A woodpecker so beautiful it was given the name “Lord God Bird” was officially declared extinct by the US wildlife service on Wednesday, as scientists warned climate change was accelerating the loss of many rare birds.
The ivory-billed woodpecker was one of nearly two dozen species of animals and plants on the US Fish and Wildlife Services’ new extinction list, the latest casualties of the warming of the planet and habitat destruction.
It reportedly earned its nickname because it was so big and so beautiful that those blessed to spot it blurted out the Lord’s name. Singer Sufjan Stevens even wrote a song about the bird.
“This is not an easy thing,” said Amy Trahan, the Fish and Wildlife Service biologist who reviewed the evidence and wrote the report concluding that the ivory bill “no longer exists.”
The US government is declaring the ivory-billed woodpecker and 22 assorted birds, fish and other species extinct
Credit: Cornell Lab of Ornithology
“Nobody wants to be a part of that,” a tearful Ms Trahan told the Washington Post. “Just having to write those words was quite difficult. It took me a while.”
The bird is native to the hardwood forests of the Southern US and Cuba. It was once the third-largest woodpecker in the world, but its population declined over the last century due to heavy logging and poaching.
Former US president Franklin Roosevelt spotted three in 1907 during a bear hunt in Louisiana’s swamplands.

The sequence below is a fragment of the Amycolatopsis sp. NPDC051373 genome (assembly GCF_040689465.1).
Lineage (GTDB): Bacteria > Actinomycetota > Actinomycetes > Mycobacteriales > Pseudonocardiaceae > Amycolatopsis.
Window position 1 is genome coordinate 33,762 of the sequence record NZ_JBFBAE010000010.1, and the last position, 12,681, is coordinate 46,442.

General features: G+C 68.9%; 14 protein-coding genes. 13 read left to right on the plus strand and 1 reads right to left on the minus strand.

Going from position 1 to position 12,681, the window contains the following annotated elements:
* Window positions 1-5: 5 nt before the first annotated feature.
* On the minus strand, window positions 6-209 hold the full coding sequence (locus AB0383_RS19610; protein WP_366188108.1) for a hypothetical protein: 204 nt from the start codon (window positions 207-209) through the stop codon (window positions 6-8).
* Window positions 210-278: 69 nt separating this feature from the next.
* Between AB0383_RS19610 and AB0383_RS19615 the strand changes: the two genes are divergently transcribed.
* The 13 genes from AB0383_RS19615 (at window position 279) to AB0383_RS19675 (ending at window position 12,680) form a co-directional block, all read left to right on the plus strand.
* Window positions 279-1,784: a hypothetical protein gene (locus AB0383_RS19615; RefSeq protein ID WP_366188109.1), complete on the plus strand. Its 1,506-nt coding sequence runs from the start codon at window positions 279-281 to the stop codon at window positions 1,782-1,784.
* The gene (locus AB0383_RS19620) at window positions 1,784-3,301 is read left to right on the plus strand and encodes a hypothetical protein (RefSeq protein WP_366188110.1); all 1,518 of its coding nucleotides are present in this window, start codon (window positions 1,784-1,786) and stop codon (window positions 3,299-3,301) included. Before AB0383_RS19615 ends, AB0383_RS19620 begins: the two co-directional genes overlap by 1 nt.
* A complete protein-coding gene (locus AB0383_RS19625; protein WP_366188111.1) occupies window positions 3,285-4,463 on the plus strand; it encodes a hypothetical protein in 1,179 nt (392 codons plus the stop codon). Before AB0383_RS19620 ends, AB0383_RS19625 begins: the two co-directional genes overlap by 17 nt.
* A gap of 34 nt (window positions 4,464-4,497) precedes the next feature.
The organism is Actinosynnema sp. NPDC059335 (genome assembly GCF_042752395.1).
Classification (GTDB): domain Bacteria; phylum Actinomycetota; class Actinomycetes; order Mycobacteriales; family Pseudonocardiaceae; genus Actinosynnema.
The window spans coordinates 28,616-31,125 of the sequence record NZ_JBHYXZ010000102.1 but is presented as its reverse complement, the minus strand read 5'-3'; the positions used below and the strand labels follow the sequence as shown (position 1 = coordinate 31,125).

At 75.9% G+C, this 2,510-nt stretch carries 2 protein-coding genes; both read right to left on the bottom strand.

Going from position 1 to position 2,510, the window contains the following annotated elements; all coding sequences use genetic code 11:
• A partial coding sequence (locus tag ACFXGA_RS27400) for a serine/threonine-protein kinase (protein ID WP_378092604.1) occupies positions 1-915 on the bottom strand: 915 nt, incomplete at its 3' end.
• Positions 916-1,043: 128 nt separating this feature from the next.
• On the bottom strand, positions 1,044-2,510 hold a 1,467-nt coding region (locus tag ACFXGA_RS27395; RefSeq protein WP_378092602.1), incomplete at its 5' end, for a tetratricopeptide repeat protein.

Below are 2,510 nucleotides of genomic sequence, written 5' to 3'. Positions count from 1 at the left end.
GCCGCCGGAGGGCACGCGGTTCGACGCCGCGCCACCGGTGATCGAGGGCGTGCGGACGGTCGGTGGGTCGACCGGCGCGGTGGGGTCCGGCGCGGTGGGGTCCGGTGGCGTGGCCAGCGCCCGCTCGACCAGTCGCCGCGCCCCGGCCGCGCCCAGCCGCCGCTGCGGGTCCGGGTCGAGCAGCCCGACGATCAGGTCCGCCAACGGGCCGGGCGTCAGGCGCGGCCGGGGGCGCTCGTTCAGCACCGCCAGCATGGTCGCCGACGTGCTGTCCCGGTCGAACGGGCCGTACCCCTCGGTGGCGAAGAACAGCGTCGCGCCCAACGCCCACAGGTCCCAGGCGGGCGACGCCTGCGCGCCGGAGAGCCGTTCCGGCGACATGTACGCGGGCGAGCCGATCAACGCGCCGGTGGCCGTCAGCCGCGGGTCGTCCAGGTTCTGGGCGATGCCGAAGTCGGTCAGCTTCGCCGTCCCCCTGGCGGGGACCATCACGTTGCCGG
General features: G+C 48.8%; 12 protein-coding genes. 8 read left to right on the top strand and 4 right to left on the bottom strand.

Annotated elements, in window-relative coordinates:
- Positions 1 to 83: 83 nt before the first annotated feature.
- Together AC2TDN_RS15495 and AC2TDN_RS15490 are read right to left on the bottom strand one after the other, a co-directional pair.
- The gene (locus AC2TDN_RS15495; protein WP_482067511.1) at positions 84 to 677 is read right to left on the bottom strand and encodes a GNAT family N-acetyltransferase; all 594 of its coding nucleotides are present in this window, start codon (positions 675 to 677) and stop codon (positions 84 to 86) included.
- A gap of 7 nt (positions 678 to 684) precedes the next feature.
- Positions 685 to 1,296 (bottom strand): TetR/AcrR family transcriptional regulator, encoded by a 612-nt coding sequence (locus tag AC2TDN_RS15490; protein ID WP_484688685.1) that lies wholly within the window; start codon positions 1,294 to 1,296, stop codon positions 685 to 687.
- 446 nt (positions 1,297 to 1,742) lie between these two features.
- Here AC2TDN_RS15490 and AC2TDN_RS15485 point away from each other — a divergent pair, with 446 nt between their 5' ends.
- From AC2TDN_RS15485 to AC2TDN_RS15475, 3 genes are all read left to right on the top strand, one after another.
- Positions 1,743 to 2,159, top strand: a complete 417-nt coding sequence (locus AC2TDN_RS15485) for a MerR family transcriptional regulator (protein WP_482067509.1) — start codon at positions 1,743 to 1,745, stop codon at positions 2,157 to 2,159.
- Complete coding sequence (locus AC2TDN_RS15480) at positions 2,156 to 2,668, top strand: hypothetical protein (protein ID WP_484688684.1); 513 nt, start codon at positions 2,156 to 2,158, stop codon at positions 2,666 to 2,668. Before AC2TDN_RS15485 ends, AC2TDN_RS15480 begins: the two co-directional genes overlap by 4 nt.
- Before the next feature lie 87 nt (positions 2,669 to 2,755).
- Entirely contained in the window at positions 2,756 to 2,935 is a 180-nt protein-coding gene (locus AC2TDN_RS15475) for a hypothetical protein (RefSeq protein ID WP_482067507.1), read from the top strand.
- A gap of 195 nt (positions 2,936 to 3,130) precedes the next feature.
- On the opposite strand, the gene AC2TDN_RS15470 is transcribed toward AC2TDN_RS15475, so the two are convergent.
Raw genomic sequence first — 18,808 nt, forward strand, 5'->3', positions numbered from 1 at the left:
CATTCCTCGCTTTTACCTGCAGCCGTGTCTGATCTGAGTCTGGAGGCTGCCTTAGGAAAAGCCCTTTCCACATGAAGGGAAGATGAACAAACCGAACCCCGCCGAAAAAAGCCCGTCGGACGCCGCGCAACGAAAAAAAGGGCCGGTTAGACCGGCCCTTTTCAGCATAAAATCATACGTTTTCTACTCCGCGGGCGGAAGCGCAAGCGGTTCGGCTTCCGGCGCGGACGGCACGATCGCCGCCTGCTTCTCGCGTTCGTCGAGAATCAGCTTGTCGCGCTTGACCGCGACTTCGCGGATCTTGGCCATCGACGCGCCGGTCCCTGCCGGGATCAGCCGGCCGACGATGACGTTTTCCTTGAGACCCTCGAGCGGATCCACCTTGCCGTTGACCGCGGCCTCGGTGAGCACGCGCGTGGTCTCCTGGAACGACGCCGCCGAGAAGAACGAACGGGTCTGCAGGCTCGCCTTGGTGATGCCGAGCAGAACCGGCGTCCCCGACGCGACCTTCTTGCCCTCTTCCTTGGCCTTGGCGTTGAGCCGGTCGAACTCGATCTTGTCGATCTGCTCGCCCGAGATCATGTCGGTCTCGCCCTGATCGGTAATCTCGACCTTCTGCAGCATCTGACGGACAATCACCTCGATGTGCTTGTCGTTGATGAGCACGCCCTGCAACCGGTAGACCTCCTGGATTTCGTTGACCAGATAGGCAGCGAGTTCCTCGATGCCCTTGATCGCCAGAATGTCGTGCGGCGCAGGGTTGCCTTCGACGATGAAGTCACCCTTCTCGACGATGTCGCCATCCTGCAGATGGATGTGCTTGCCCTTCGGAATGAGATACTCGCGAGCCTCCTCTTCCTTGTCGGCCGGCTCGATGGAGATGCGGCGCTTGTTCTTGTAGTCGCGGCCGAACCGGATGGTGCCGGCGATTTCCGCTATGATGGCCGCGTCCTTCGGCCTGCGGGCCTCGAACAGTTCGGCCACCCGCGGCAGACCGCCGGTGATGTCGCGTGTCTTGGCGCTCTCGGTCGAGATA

The last universally accepted sighting of an American ivory-billed woodpecker was in the state in 1944, and the last universally accepted sighting of a Cuban ivory-billed woodpecker was in 1987. Sporadic reports of sightings and other evidence of the birds’ persistence have continued since then.
Various habitat restoration efforts were initiated in areas where the sightings were recorded, to protect any surviving individuals. However, the efforts ultimately failed.
"The Endangered Species Act has prevented the extinction of 99 per cent of the plants and animals under its care, but sadly these species were extinct or nearly gone when they were listed," said Tierra Curry, a senior scientist at the Center for Biological Diversity, in a statement.
"The tragedy will be magnified if we don’t keep this from happening again by fully funding species protection and recovery efforts that move quickly. Delay equals death for vulnerable wildlife."
The US Fish and Wildlife Service has been exceedingly slow to protect species, the centre stated.
It is a rare move for wildlife officials to give up hope on a plant or animal, but government scientists say they have exhausted efforts to find these 23, the Associated Press reported.
And they warn climate change, on top of other pressures, could make such disappearances more common as a warming planet adds to the dangers facing imperiled plants and wildlife.
Only 11 species previously have been removed due to extinction in the almost half-century since the Endangered Species Act was signed into law.
A million plants and animals are in danger of disappearing, many within decades.
"We’re at risk of losing hundreds more species because of a lack of urgency," Ms Curry said. "The Endangered Species Act is the most powerful tool we have to end extinction, but the sad reality is that listing still comes too late for most species.